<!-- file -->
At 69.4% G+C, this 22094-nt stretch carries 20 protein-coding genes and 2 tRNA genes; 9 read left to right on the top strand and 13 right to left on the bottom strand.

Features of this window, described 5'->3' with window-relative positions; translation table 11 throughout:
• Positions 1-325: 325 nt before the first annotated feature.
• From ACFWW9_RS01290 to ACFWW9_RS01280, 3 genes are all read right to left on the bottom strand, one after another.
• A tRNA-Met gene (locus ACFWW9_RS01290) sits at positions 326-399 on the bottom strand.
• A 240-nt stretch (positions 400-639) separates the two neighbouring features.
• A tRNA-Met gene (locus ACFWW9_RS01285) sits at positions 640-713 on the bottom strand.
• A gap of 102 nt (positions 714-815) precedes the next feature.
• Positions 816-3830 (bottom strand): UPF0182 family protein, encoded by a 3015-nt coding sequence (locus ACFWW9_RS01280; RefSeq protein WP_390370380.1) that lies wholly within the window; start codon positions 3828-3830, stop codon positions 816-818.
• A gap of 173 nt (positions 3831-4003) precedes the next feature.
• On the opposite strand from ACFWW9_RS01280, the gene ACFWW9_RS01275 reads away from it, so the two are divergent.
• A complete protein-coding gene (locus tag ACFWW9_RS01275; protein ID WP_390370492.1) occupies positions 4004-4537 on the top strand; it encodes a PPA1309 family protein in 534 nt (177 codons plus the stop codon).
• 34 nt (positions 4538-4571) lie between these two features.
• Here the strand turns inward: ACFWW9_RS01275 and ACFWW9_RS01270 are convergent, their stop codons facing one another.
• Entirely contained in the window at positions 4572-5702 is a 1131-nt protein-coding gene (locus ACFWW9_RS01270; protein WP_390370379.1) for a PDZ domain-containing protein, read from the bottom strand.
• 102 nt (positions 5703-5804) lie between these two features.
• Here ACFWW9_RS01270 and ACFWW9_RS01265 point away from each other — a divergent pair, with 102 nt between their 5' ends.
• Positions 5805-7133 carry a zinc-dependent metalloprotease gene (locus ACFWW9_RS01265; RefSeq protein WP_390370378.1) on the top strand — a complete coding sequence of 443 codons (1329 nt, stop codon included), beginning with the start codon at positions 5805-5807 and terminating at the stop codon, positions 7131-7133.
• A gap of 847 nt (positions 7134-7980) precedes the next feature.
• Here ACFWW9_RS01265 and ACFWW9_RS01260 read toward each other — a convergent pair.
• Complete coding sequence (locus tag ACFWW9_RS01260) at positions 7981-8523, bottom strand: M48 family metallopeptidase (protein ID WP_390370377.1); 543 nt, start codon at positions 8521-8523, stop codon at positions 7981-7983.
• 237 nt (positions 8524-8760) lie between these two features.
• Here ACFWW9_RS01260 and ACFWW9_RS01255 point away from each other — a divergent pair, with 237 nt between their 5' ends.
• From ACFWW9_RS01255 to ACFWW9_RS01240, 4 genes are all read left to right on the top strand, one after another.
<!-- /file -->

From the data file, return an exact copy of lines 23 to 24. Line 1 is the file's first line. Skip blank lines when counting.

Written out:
• Here ACFWW9_RS01260 and ACFWW9_RS01255 point away from each other — a divergent pair, with 237 nt between their 5' ends.
• From ACFWW9_RS01255 to ACFWW9_RS01240, 4 genes are all read left to right on the top strand, one after another.